Friday, June 12, 2009


A few odds and ends of thoughts before getting on to the review:

* The Brattle is playing a double feature of Azur & Asmar and Sita Sings the Blues. Both are impressive animated movies, Sita in particular being fantastic.

* I'm constantly surprised when I'm the first to review something on EFC/HBS that has played festivals or been released in other cities, as is the case with Outrage, especially since I generally don't finish until it's a week into its Boston run. We really need to get some more folks who see indie films going there, especially if they're based out of New York or L.A. (or some festival-friendly area).

* Sometimes the results are fun, though. As I right this, my review of Moon from SXSW is the hottest thing going there, even above the two Taking of Pellham 1-2-3 reviews. I'm guessing that it will show up in Cambridge next weekend, at the Harvard Square (based on Landmark's website only talking about it playing Waltham); hopefully Boston Common, too. I do get addicted to checking how my reviews are doing there, then trying to figure out why certain ones hit the leaderboards.

* Writing this review was annoying, not just because the laptop crapped out a couple times (fortunately, without loss of data), but because I get nervous writing about "gay stuff", and not just because many of the folks (both specific and hypothetical) most likely to read the review are gay. I hate the words: I've known too many people who use "gay" as an insult, "homosexual" is too clinical, and, man, I'd like to get "queer" back into general circulation. It just sounds like a word that means "somewhat odd or bizarre", and I'd like to be able to use it that way without it sounding like a double-entendre, especially since it seems to have become one of those words that only members of the group can use. Also, is there a specific preferred order for the acronym "LGBT"? I saw it that way on a site, but I always think of it with the "G" first... Anyway, it means second-guessing every sentence to figure out whether I'm saying something I don't want to say.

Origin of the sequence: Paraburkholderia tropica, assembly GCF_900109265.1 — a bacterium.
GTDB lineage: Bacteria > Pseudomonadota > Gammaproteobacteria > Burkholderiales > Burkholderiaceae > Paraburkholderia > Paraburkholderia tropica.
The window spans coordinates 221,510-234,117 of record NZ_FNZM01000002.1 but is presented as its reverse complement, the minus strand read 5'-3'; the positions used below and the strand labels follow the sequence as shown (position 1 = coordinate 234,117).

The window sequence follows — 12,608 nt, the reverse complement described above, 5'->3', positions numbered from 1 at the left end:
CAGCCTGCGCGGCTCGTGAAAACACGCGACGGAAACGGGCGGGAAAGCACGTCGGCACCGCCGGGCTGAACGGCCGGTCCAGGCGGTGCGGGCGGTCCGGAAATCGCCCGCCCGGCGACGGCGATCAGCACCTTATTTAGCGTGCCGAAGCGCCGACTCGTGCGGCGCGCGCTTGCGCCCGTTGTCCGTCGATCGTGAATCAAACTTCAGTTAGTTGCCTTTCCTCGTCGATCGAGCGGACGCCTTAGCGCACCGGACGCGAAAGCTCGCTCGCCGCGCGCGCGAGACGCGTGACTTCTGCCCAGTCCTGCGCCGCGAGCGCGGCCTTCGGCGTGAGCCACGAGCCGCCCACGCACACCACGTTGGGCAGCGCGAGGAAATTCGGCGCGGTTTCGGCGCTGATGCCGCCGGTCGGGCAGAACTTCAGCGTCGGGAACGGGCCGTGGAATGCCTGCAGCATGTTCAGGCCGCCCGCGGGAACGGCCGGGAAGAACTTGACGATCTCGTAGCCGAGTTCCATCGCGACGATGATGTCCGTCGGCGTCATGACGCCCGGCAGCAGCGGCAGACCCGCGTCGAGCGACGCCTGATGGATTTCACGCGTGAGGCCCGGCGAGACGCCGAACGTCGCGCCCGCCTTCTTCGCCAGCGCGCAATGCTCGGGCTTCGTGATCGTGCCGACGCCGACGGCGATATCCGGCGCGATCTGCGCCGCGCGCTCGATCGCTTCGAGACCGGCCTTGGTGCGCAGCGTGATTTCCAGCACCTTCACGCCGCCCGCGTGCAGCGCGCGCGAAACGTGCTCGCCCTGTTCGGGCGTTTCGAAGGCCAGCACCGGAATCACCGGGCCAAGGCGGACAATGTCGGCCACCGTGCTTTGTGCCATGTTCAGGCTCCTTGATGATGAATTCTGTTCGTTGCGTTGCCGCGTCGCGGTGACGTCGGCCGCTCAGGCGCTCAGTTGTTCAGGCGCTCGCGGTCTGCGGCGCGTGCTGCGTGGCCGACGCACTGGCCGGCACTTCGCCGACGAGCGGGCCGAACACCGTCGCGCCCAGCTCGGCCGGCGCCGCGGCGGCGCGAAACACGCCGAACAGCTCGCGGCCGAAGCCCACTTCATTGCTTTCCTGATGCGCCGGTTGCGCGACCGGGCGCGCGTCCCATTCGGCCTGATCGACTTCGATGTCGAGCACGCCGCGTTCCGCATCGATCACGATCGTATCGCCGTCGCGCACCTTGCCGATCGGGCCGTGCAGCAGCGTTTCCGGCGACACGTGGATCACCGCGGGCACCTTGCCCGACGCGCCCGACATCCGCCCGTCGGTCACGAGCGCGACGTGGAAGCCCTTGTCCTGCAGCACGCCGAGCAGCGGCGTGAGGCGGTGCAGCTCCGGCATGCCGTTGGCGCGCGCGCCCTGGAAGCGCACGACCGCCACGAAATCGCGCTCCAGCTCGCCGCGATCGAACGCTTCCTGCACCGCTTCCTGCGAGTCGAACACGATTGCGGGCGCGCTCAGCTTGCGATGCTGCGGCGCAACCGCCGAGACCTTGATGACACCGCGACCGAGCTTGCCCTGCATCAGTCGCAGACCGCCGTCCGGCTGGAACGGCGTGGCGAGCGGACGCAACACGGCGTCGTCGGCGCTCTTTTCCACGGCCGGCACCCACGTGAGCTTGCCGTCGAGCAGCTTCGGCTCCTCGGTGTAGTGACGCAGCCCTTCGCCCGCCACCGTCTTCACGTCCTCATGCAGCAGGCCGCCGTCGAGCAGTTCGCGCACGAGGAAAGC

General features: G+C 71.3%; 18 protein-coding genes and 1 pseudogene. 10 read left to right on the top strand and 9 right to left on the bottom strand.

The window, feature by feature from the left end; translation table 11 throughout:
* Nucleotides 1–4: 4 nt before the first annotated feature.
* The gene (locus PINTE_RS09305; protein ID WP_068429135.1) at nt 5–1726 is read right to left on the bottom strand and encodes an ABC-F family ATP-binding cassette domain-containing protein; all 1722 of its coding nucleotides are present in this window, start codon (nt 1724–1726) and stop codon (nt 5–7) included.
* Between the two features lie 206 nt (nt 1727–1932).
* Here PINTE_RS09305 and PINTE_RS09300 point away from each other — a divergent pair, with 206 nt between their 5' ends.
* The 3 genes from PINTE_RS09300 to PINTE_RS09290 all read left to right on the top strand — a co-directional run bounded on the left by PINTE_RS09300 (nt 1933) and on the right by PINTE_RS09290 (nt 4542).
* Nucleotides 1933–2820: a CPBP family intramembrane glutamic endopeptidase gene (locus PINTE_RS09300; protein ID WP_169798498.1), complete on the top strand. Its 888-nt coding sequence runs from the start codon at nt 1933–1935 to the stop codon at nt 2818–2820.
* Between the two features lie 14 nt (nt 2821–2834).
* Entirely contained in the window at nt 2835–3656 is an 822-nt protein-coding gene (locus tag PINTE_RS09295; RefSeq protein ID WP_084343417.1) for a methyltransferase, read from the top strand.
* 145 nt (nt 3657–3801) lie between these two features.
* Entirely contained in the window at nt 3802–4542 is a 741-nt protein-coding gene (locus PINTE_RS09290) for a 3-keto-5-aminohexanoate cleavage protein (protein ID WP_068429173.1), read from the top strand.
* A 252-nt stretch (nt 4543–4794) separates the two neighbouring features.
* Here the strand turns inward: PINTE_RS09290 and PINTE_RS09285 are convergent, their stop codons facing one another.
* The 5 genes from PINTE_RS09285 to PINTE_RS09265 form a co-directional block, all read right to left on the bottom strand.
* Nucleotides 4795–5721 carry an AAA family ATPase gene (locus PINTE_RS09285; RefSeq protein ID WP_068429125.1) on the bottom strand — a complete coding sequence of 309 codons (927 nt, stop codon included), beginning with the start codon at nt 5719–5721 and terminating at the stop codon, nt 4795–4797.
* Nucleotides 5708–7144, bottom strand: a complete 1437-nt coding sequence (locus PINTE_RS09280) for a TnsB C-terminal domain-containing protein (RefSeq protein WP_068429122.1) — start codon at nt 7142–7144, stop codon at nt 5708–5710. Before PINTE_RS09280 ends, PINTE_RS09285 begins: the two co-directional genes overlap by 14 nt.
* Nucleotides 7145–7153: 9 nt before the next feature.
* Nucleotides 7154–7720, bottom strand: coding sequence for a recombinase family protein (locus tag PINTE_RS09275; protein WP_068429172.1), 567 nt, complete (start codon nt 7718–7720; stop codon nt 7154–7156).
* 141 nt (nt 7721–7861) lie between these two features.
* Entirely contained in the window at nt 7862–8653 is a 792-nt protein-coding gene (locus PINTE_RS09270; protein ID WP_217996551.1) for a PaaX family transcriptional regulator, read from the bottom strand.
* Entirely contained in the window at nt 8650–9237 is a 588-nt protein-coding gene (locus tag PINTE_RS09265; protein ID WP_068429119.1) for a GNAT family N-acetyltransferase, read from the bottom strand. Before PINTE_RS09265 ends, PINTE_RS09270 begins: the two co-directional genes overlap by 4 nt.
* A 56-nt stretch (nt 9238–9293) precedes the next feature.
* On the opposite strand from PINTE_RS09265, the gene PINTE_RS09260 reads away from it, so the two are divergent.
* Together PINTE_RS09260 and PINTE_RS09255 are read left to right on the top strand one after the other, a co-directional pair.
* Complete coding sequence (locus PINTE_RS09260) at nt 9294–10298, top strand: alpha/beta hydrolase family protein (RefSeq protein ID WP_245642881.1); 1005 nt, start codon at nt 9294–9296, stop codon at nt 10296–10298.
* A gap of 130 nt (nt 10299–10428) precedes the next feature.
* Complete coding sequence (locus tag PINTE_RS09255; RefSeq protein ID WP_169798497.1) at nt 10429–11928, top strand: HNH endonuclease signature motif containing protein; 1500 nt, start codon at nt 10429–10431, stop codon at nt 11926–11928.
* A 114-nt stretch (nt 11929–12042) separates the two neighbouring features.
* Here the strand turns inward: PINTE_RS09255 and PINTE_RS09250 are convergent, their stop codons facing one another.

Anyway, it's playing at the Kendall and Coolidge right now. Digital projection in both cases, but I saw it at the Kendall because I don't like the way theater #3 in the Coolidge is set up.


* * * (out of four)
Seen 8 June 2009 at Landmark Kendall Square #7 (first-run)

There are grounds to critique how Outrage is put together as a movie, and plenty of them, but they are relatively minor. For the most part, the film does what a good piece of documentary journalism should, in that it presents information clearly, in a manner that is entertaining enough to keep an audience's interest without diminishing the subject matter's import. Even if a viewer disagrees with Kirby Dick's message or tactics, he or she must admit that he argues his point reasonably well.

That point is this: Many politicians and members of their staffs are gay and in the closet, which ordinarily would be their own business. Unfortunately, a sizable portion of this group acts in a way that is directly counter to the interests of other LGBT people, and that sort of hypocrisy should not be allowed to stand. The film offers up examples of these politicians, shows the process of investigating, and makes an attempt to explain why so many smart and capable people would choose to live with such a contradiction in their lives.